ROBERT LESLIE FIELDING
Be kind to everyone you meet.
You may never see them again.

Write to be read - be better than you need to be!

 

Learning about the world you live in will help you feel part of it, and it will help you have something to write about in IELTS examinations.  I have provided some links to great sites - some of them including talks given by university lecturers on different topics, as well as some of my own writing.

Read, listen - enjoy - think - write - pass exams - be successful.  Good luck!

 

Ecological disaster averted in Borneo - watch and listen to a very interesting talk by a biologist working in Borneo.

http://www.ted.com/index.php/talks/willie_smits_restores_a_rainforest.html

 

The Great Pacific Garbage Patch - an are of the Pacific Ocean the size of the US state of Texas covered with plastic from shopping malls.

Watch and learn about this.

http://www.ted.com/index.php/talks/capt_charles_moore_on_the_seas_of_plastic.html

 

Here below are some of the things I have written or am still writing, about some of the important issues confronting us in the 21st Century.  I hope you find them interesting and I hope they make you think too.  Here is the first one.

 

 

Economics: the ‘downturn’ and our way out of it

 

We have built the global economy on the production of man-made desires, but now those scurrilous ‘needs’ are exposed for what they are, companies producing them topple like so many houses of cards.  In recession, the first thing to go is that which is not vital – food stays, but that plasma TV we had set out heart on is out.

 

In the drive to economic growth, the world’s precious resources are being used up producing things we can well do without.  I’m not a Luddite; I love my creature comforts as much as the next person, but I don’t define myself by the ones I own or enjoy.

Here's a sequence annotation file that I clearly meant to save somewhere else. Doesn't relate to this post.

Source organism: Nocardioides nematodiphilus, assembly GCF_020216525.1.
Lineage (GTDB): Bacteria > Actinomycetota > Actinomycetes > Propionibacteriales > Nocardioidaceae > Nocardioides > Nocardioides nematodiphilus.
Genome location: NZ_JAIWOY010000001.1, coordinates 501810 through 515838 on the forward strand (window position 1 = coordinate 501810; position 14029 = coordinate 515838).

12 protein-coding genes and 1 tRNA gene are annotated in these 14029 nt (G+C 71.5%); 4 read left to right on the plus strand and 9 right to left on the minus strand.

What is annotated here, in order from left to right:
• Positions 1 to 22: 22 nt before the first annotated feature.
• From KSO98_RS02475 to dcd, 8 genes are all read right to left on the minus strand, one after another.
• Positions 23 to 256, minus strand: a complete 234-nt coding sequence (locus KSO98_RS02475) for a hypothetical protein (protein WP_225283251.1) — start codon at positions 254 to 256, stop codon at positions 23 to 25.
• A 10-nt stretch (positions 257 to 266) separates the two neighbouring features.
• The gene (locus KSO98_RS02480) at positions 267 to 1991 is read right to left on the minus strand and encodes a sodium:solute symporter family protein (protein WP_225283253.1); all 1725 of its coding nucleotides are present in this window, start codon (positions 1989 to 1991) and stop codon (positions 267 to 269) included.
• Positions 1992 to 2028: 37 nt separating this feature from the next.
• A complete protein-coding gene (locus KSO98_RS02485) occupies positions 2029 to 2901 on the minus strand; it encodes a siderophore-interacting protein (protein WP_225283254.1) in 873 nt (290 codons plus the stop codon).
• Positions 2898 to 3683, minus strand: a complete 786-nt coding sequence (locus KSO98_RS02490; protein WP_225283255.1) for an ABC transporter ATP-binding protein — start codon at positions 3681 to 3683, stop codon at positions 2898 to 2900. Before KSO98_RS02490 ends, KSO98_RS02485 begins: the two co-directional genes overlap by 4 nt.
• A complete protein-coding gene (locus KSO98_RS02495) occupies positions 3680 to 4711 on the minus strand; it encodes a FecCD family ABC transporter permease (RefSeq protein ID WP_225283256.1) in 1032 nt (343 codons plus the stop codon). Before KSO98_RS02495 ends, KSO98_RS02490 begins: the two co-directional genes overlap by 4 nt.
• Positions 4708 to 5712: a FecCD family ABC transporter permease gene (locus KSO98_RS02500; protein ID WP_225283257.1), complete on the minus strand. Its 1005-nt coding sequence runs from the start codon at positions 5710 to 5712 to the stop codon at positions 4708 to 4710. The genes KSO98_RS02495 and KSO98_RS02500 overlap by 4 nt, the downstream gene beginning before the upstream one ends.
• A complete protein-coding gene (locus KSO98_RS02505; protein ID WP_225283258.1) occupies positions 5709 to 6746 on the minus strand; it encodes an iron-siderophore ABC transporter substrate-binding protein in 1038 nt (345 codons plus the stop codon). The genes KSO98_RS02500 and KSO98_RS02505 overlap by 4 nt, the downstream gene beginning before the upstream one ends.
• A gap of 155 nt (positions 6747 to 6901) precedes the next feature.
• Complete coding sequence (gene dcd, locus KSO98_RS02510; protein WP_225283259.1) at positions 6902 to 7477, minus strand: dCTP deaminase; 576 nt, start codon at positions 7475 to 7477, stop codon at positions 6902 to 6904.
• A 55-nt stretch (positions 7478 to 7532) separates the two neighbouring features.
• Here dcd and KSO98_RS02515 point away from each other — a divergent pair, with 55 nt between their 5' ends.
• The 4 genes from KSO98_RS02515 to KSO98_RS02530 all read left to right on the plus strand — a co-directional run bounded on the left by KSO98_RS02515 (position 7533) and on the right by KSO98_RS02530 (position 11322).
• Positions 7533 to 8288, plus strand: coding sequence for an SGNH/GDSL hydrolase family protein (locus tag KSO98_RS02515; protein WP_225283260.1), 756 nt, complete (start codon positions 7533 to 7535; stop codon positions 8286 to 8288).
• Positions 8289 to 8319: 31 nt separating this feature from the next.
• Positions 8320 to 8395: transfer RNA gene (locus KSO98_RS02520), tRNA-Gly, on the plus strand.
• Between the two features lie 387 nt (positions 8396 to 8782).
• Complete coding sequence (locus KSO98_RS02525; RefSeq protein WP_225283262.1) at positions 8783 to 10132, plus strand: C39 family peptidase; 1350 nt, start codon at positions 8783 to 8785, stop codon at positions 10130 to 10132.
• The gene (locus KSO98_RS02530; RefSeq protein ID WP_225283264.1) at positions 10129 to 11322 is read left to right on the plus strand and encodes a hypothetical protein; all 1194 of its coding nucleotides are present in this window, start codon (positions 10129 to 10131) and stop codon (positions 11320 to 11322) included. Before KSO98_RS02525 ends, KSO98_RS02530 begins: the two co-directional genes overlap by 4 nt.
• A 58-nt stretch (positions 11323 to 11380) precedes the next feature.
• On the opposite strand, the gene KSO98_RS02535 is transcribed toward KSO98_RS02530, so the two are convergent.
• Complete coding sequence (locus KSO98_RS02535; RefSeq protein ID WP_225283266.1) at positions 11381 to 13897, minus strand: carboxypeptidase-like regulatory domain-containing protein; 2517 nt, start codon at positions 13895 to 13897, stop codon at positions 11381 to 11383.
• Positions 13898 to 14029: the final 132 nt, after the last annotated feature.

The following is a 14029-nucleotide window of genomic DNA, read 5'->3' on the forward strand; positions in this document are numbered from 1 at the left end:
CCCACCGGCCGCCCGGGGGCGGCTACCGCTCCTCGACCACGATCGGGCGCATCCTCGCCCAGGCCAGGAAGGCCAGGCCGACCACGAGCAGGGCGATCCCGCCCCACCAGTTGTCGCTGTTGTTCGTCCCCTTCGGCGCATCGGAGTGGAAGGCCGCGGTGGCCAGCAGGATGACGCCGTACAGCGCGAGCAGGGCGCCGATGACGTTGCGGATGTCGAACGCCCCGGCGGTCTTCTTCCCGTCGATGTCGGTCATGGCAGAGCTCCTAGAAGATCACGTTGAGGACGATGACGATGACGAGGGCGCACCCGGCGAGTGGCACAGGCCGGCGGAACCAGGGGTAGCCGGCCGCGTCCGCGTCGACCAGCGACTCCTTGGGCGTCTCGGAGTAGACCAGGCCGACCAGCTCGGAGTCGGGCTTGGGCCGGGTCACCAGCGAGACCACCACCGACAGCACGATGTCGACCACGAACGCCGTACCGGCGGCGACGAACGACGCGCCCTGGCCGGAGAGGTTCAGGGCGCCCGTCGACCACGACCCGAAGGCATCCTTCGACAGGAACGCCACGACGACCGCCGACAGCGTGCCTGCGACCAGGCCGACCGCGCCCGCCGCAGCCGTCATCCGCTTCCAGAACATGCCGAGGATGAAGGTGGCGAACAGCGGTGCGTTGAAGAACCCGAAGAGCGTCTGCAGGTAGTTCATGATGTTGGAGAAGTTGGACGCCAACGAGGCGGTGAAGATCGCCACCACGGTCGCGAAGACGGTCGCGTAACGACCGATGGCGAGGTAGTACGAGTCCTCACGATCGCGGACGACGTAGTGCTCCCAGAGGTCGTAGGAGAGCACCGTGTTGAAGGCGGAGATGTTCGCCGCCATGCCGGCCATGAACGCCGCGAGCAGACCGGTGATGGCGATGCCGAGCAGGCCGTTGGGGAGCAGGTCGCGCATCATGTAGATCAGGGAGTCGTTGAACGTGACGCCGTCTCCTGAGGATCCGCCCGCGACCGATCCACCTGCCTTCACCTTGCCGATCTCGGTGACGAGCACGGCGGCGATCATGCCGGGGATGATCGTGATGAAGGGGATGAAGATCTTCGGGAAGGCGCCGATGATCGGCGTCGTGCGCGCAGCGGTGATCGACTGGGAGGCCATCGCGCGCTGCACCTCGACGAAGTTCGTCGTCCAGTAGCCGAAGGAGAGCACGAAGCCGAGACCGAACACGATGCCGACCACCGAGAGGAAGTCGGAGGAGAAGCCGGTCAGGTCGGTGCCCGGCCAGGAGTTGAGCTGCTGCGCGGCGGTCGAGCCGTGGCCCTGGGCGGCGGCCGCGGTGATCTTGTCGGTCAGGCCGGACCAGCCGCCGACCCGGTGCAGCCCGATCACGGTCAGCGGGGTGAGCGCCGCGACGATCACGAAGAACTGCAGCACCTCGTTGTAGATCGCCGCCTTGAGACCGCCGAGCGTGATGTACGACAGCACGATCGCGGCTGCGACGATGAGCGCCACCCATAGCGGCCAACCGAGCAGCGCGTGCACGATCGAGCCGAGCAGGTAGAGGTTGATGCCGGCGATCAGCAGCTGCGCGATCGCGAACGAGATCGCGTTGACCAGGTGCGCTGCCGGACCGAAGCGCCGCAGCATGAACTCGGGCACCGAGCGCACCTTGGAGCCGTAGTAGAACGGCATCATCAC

Whatever the world’s economies are doing, we’ve still got to eat.  The sector taken up by luxury goods is that part of the economy that is hurt the most when the going gets tough – and the jobs that go with them.  And we are constantly reminded of that fact.

 

I dropped Economics early at University: for me, the study of the direction a field of corn wavers in the wind didn’t seem as important as the meteorology behind it – where the wind was coming from and what was making it blow so hard some days and not at all on others.

 

And neither did I enthuse over marketing – the man-made production of breezes, continuing the analogy a bit too far.

 

When the world’s economies do recover, as they will most surely do, it may well be on the back of producing those luxury products – high powered sports cars, and fur coats, that threaten the environment we are part of.

 

This incessant drive to economic growth, and our present path to economic recovery are not compatible with the future sustainability of our continued survival on Earth.  However, we do seem to be inextricably linked to taking this particular direction, even as we observe the natural environment's inability to cope.

Robert L. Fielding